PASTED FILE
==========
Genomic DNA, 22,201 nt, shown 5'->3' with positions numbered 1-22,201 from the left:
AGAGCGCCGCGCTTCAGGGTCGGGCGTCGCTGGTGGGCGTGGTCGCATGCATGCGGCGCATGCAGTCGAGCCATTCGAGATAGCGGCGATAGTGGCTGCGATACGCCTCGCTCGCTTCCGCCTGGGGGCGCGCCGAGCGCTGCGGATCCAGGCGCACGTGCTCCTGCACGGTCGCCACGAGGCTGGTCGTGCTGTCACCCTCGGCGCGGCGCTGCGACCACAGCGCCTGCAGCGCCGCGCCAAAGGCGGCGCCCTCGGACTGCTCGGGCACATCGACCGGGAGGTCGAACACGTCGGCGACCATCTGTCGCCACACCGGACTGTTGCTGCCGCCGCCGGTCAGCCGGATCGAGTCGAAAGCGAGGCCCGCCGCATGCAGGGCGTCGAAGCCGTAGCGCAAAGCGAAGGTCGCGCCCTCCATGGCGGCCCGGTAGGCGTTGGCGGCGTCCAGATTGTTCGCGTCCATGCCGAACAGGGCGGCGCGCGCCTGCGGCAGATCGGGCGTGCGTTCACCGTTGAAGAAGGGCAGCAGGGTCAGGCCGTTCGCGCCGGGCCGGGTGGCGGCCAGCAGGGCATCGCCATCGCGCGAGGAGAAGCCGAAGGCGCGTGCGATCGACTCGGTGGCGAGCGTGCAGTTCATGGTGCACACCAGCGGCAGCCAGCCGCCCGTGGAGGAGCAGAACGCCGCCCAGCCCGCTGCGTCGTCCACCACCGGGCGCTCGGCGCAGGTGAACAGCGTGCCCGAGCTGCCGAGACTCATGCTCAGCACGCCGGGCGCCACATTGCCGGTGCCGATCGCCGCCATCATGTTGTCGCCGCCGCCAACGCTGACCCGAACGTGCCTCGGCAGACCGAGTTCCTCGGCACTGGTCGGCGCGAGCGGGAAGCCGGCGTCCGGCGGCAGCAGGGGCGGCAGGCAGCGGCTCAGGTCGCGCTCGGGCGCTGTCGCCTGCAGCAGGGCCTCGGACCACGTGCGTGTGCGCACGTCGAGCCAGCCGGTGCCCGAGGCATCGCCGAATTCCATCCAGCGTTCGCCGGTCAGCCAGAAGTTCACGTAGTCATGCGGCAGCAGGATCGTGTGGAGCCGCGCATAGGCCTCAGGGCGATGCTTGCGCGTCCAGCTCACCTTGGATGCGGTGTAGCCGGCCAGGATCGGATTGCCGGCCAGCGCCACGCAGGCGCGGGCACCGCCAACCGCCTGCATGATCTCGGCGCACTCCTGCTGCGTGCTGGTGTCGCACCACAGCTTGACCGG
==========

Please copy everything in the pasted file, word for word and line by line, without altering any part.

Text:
Genomic DNA, 22,201 nt, shown 5'->3' with positions numbered 1-22,201 from the left:
AGAGCGCCGCGCTTCAGGGTCGGGCGTCGCTGGTGGGCGTGGTCGCATGCATGCGGCGCATGCAGTCGAGCCATTCGAGATAGCGGCGATAGTGGCTGCGATACGCCTCGCTCGCTTCCGCCTGGGGGCGCGCCGAGCGCTGCGGATCCAGGCGCACGTGCTCCTGCACGGTCGCCACGAGGCTGGTCGTGCTGTCACCCTCGGCGCGGCGCTGCGACCACAGCGCCTGCAGCGCCGCGCCAAAGGCGGCGCCCTCGGACTGCTCGGGCACATCGACCGGGAGGTCGAACACGTCGGCGACCATCTGTCGCCACACCGGACTGTTGCTGCCGCCGCCGGTCAGCCGGATCGAGTCGAAAGCGAGGCCCGCCGCATGCAGGGCGTCGAAGCCGTAGCGCAAAGCGAAGGTCGCGCCCTCCATGGCGGCCCGGTAGGCGTTGGCGGCGTCCAGATTGTTCGCGTCCATGCCGAACAGGGCGGCGCGCGCCTGCGGCAGATCGGGCGTGCGTTCACCGTTGAAGAAGGGCAGCAGGGTCAGGCCGTTCGCGCCGGGCCGGGTGGCGGCCAGCAGGGCATCGCCATCGCGCGAGGAGAAGCCGAAGGCGCGTGCGATCGACTCGGTGGCGAGCGTGCAGTTCATGGTGCACACCAGCGGCAGCCAGCCGCCCGTGGAGGAGCAGAACGCCGCCCAGCCCGCTGCGTCGTCCACCACCGGGCGCTCGGCGCAGGTGAACAGCGTGCCCGAGCTGCCGAGACTCATGCTCAGCACGCCGGGCGCCACATTGCCGGTGCCGATCGCCGCCATCATGTTGTCGCCGCCGCCAACGCTGACCCGAACGTGCCTCGGCAGACCGAGTTCCTCGGCACTGGTCGGCGCGAGCGGGAAGCCGGCGTCCGGCGGCAGCAGGGGCGGCAGGCAGCGGCTCAGGTCGCGCTCGGGCGCTGTCGCCTGCAGCAGGGCCTCGGACCACGTGCGTGTGCGCACGTCGAGCCAGCCGGTGCCCGAGGCATCGCCGAATTCCATCCAGCGTTCGCCGGTCAGCCAGAAGTTCACGTAGTCATGCGGCAGCAGGATCGTGTGGAGCCGCGCATAGGCCTCAGGGCGATGCTTGCGCGTCCAGCTCACCTTGGATGCGGTGTAGCCGGCCAGGATCGGATTGCCGGCCAGCGCCACGCAGGCGCGGGCACCGCCAACCGCCTGCATGATCTCGGCGCACTCCTGCTGCGTGCTGGTGTCGCACCACAGCTTGACCGG